The BMJ is campaigning against the harms of too much medicine. Yes, too much medicine can do plenty of harm. In the ensuing discussion one (slow) rapid response draws parallels with the harm caused by accrediting human behaviour. We knew that. But if you’re feeling powerless you can click to like it and contribute to the discussion.
Pathology laboratories have been purchasing accreditation to ISO 15189 and ISO 17025 standards from CPA and UKAS for years. More recently, its growth has spread into radiology and physiological measurement. “Quality” has been redefined strangely as compliance with these standards. Yet, as a consumer, no-one assesses the quality of any other product or service as compliance with ISO standards.
Do obsessively precise measurements and the collection of exhaustive records to enable inspection really improve patient care or is accreditation just an employment scheme for inspectors whose role is outdated? The value to ISO standards for products has not been clearly shown to extend to their systems of management inspection. The Advertising Standards Authority found against the BSI for its wishful claim that BS 5750 paid for itself in cost savings. In the USA, largely without ISO accreditation, labs fail to detect 1 in 20 pathogens.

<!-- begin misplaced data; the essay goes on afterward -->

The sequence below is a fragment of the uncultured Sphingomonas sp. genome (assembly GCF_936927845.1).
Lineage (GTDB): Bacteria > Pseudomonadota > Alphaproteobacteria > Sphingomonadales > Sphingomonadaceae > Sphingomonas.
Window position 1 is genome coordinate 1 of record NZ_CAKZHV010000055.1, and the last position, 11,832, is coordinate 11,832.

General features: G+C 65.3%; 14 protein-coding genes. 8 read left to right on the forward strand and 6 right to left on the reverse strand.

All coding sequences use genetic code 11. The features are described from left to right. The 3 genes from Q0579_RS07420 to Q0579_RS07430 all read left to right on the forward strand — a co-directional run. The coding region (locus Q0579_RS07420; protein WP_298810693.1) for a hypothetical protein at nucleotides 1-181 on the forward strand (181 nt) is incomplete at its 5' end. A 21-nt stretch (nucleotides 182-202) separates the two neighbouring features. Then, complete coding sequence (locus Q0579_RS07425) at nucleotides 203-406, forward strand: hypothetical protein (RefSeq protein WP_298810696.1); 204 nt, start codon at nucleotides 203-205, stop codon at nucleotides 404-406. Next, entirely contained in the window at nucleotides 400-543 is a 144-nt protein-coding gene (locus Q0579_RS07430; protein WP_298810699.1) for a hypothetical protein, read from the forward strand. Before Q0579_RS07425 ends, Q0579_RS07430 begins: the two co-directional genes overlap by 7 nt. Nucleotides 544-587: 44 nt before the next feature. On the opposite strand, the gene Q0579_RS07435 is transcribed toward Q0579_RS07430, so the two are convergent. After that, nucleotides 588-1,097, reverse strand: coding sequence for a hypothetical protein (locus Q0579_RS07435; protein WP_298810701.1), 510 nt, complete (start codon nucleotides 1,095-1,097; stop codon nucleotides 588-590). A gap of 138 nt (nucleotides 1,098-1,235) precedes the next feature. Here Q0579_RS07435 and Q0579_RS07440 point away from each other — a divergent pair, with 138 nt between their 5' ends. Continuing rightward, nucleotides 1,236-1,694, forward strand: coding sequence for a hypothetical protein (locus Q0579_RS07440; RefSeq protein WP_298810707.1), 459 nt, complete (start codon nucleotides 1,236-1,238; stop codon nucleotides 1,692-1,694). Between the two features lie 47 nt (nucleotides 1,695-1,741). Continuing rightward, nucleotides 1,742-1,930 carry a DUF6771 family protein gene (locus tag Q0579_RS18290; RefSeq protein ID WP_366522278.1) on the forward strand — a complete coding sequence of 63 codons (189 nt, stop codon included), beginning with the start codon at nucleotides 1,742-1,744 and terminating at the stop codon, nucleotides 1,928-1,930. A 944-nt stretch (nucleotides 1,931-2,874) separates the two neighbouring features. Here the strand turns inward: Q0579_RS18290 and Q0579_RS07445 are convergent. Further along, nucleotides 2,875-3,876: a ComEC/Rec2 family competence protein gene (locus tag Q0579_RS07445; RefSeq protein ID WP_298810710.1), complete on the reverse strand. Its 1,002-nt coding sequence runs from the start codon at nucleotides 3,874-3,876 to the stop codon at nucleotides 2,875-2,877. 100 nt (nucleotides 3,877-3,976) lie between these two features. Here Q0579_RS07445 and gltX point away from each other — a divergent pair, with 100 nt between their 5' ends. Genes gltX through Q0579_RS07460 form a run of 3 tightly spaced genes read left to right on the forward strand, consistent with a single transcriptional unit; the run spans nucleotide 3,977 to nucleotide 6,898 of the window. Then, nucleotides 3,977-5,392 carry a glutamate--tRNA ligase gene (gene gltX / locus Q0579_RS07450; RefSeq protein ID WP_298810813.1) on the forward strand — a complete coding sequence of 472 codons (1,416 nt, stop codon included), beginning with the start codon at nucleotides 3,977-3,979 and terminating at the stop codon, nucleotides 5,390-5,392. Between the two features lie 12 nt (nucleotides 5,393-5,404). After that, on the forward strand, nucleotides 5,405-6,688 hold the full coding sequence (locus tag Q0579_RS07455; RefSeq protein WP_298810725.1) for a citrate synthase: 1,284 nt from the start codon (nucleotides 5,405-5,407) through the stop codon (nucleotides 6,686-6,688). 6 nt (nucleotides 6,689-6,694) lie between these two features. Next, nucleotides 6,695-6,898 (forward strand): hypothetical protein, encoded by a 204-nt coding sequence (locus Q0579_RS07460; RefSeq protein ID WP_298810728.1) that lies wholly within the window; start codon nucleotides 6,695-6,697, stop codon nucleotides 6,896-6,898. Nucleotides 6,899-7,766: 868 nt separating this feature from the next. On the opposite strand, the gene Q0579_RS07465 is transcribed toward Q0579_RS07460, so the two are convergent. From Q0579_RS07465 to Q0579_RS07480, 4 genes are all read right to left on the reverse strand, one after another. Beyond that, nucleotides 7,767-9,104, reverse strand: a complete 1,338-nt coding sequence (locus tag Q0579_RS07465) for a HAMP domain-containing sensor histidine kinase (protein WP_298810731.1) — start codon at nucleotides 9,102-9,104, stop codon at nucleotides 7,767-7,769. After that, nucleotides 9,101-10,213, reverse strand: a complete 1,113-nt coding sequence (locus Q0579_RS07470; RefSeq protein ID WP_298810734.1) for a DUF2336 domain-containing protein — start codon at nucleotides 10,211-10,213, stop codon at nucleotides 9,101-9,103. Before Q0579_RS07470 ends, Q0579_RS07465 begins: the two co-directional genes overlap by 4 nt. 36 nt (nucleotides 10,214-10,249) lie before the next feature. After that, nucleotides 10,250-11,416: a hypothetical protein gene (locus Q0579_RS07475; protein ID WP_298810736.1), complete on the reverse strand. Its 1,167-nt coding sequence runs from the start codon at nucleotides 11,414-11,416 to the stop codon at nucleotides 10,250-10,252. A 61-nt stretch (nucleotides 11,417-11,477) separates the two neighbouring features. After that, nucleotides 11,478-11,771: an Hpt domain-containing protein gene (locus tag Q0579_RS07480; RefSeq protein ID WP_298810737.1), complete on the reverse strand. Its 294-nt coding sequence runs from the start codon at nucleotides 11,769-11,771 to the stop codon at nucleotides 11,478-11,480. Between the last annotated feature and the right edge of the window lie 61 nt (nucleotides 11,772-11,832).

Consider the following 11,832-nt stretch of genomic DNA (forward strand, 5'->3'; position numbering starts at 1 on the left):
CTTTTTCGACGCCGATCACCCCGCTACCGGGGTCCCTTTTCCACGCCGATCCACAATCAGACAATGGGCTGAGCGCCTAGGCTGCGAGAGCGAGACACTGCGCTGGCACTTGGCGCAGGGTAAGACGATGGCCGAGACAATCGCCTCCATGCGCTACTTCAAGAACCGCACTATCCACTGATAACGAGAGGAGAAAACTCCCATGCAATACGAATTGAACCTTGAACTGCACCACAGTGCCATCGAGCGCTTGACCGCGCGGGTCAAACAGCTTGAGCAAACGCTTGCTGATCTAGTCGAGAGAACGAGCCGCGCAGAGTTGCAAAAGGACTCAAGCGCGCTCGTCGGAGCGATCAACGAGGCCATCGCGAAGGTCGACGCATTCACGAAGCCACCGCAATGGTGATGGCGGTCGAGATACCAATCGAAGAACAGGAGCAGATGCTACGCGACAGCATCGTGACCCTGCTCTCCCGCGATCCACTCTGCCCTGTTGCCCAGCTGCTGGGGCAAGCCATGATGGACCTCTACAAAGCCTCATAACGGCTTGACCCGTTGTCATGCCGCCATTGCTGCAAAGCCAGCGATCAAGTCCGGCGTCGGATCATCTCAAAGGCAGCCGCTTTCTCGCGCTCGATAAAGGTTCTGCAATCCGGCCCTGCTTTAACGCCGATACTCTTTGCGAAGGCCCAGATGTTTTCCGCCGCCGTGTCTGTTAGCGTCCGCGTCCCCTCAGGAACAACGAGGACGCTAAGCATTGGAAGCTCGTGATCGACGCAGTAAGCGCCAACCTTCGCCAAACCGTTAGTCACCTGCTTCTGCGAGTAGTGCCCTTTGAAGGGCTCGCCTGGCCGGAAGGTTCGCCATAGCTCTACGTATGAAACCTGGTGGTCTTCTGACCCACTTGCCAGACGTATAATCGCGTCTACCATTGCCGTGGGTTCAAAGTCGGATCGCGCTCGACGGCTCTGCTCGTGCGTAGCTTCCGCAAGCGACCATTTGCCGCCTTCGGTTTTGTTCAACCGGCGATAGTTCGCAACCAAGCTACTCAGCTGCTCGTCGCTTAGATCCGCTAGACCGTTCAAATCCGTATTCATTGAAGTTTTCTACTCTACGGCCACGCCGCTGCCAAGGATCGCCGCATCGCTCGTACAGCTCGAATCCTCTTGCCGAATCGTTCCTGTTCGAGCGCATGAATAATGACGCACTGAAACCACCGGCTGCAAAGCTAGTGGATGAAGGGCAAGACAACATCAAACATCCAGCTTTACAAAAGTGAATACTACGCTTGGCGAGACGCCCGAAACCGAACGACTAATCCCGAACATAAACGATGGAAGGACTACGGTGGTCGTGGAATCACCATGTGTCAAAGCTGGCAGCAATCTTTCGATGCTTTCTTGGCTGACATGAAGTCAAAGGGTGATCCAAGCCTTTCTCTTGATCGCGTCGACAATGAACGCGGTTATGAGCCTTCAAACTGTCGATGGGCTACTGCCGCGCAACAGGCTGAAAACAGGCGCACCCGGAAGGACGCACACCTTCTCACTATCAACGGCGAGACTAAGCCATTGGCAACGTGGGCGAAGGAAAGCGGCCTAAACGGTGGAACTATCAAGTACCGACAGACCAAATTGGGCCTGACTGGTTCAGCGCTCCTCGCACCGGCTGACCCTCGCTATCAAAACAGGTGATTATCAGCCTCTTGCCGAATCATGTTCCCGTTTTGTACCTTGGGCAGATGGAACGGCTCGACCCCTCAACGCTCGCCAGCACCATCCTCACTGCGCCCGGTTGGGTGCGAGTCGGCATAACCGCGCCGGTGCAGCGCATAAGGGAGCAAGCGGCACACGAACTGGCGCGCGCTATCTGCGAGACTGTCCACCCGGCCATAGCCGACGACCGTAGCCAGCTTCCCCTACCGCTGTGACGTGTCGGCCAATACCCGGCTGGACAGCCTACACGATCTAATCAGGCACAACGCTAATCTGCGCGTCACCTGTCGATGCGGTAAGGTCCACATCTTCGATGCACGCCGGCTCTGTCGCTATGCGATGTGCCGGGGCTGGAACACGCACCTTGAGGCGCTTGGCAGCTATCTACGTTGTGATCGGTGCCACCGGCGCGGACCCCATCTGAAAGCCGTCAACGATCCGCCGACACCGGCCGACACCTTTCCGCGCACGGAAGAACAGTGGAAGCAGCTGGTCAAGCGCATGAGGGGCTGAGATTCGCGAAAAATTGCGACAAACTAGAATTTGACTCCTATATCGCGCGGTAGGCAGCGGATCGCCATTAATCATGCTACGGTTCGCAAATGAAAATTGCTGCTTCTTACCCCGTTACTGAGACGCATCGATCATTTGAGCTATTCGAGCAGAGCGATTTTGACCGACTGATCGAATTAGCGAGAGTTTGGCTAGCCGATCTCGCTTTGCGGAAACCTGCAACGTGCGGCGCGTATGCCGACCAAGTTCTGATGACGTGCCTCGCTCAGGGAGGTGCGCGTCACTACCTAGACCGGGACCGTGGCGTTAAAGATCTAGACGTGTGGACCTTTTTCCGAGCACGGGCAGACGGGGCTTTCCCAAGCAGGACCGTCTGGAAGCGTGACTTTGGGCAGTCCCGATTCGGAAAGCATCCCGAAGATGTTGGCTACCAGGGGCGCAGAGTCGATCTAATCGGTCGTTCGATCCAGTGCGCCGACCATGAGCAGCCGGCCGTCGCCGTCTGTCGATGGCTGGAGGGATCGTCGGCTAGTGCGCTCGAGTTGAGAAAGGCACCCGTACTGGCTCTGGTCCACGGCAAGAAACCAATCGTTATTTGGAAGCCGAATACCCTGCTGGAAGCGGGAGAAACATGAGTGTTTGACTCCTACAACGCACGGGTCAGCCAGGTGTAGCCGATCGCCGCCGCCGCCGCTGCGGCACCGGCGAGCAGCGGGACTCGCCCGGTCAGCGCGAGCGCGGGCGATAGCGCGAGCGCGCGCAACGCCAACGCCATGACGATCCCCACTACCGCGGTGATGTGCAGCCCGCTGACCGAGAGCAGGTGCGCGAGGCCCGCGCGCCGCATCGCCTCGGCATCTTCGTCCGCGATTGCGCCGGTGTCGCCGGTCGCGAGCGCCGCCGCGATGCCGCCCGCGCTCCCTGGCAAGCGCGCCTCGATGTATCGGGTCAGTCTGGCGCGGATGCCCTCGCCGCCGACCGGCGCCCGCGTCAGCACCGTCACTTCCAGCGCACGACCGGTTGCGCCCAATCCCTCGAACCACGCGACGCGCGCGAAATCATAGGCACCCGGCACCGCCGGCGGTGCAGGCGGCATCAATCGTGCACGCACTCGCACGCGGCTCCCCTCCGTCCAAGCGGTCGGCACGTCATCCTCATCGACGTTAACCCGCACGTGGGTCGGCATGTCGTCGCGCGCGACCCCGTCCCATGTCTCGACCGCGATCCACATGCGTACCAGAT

ISO accreditation ought to viewed with the same suspicion as other medical interventions. Like other management fads it is likely to be wasteful and counterproductive. Accreditation is expensive and distracts from job purpose. Its efficacy, effectiveness and value have not been proven according to Cochrane’s principles. Accreditation has been designed to make verification very difficult but whether it is ethical to use it without rigorous testing is questionable.
If accreditation has the power to benefit patients it may also have the power to harm – probably through waste of financial and human resources and delivering a confidence that is false. The cartel of ISO inspection organisations needs to be subjected to validation from outside its membership and equivalent to that for pharmaceutical interventions.
1 in 20 failures leaves room for improvement but sounds like it might largely be explained by the normal distribution curve. If only the UK would publish how much better providing inspection fodder for UKAS makes lab performance!